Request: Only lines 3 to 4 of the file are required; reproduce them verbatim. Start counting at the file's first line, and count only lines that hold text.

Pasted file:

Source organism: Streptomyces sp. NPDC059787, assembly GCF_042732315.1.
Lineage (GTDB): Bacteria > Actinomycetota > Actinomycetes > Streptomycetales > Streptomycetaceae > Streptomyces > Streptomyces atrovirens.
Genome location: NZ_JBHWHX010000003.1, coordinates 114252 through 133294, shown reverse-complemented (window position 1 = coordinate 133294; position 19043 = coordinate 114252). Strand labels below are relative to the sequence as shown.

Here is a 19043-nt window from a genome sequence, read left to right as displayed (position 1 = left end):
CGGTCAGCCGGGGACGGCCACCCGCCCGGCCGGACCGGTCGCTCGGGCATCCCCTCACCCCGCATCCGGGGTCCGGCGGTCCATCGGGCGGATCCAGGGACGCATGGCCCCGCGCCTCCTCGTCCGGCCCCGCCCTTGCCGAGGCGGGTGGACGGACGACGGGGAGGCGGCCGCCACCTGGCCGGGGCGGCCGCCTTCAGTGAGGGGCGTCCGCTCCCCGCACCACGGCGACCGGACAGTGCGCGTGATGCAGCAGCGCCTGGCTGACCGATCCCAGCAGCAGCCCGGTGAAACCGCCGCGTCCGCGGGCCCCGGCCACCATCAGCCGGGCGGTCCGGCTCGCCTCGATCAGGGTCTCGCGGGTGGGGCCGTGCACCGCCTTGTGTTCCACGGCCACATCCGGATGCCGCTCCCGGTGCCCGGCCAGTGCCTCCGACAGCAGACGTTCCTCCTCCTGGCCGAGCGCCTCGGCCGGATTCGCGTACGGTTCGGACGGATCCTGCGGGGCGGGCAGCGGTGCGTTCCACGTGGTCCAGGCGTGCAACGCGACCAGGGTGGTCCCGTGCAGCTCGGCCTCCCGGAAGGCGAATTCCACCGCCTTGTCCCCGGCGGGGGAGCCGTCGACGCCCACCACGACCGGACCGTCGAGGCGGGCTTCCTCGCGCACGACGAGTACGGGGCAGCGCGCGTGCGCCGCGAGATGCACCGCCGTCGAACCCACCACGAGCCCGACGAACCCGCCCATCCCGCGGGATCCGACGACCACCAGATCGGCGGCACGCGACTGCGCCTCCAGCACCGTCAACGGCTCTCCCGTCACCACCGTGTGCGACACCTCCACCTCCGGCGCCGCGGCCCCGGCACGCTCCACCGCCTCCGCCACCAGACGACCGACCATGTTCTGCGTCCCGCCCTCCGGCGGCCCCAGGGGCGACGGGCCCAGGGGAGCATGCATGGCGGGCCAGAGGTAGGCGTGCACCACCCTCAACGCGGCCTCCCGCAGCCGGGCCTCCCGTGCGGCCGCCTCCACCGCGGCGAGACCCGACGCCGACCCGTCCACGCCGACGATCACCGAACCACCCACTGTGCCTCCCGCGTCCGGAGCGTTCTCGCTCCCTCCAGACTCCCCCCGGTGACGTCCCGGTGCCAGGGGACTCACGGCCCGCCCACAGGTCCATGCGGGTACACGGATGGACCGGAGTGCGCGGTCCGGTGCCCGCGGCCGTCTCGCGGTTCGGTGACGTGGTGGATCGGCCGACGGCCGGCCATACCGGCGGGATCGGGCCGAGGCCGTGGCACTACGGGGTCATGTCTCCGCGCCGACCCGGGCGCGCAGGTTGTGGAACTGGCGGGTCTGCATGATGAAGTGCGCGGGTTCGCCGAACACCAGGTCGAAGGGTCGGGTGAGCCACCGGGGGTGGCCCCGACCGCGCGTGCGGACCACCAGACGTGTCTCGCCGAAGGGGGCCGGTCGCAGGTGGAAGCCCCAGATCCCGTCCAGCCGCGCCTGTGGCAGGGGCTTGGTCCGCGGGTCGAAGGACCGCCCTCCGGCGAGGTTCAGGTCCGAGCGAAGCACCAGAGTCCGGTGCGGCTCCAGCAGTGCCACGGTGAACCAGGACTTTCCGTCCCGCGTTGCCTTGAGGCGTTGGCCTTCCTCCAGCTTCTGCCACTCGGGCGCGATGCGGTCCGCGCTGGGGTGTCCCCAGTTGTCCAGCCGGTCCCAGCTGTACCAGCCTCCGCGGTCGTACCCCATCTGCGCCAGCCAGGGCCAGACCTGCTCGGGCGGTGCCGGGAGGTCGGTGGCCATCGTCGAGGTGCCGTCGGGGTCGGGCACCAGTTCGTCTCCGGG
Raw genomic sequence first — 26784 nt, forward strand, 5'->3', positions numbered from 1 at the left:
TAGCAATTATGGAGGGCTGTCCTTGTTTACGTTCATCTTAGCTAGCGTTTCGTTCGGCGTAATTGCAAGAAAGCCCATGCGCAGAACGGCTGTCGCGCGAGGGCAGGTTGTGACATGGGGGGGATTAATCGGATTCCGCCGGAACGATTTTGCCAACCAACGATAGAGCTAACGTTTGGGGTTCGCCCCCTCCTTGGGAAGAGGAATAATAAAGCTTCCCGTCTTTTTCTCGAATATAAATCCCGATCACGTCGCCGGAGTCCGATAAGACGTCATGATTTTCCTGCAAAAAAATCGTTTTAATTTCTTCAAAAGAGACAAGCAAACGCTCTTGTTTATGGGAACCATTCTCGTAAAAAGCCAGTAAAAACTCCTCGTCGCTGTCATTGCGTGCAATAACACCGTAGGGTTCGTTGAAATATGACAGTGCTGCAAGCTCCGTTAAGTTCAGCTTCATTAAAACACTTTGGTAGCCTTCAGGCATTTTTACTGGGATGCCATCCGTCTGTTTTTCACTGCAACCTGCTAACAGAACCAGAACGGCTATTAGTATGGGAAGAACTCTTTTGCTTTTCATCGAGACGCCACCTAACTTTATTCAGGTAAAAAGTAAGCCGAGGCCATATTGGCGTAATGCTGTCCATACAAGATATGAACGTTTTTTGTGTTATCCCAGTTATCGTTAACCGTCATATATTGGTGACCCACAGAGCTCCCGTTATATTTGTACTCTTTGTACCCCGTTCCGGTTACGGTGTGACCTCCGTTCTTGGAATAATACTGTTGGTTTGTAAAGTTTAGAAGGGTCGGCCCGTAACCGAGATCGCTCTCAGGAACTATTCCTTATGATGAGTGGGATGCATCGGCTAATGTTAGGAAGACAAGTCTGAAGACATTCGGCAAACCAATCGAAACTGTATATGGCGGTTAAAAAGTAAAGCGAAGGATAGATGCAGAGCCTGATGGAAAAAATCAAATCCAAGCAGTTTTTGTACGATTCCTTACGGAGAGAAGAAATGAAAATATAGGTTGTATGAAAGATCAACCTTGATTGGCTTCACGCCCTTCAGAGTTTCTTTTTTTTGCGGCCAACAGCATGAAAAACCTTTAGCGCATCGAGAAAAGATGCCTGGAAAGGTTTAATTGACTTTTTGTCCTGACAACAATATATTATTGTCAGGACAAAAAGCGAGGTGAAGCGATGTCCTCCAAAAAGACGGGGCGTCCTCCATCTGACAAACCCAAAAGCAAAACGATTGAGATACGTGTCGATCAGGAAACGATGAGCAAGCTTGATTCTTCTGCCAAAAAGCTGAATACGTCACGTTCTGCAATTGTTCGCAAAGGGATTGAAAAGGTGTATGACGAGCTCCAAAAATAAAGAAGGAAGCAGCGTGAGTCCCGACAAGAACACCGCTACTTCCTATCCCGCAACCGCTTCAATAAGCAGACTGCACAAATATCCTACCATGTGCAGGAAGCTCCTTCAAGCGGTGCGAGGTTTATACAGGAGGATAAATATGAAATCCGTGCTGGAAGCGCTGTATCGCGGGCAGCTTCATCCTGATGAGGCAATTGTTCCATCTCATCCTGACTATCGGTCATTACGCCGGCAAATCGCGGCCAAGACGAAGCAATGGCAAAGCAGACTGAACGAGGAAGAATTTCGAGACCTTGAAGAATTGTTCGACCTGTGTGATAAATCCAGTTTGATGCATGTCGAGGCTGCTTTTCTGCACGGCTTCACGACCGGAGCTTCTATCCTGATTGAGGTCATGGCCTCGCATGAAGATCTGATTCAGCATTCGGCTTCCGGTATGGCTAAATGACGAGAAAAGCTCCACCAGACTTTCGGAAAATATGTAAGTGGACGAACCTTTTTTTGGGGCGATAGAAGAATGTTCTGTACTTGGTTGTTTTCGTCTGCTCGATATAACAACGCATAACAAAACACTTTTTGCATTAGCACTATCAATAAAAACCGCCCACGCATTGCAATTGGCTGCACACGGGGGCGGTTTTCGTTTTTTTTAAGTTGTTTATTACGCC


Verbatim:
Genome location: NZ_JBHWHX010000003.1, coordinates 114252 through 133294, shown reverse-complemented (window position 1 = coordinate 133294; position 19043 = coordinate 114252). Strand labels below are relative to the sequence as shown.

Here is a 19043-nt window from a genome sequence, read left to right as displayed (position 1 = left end):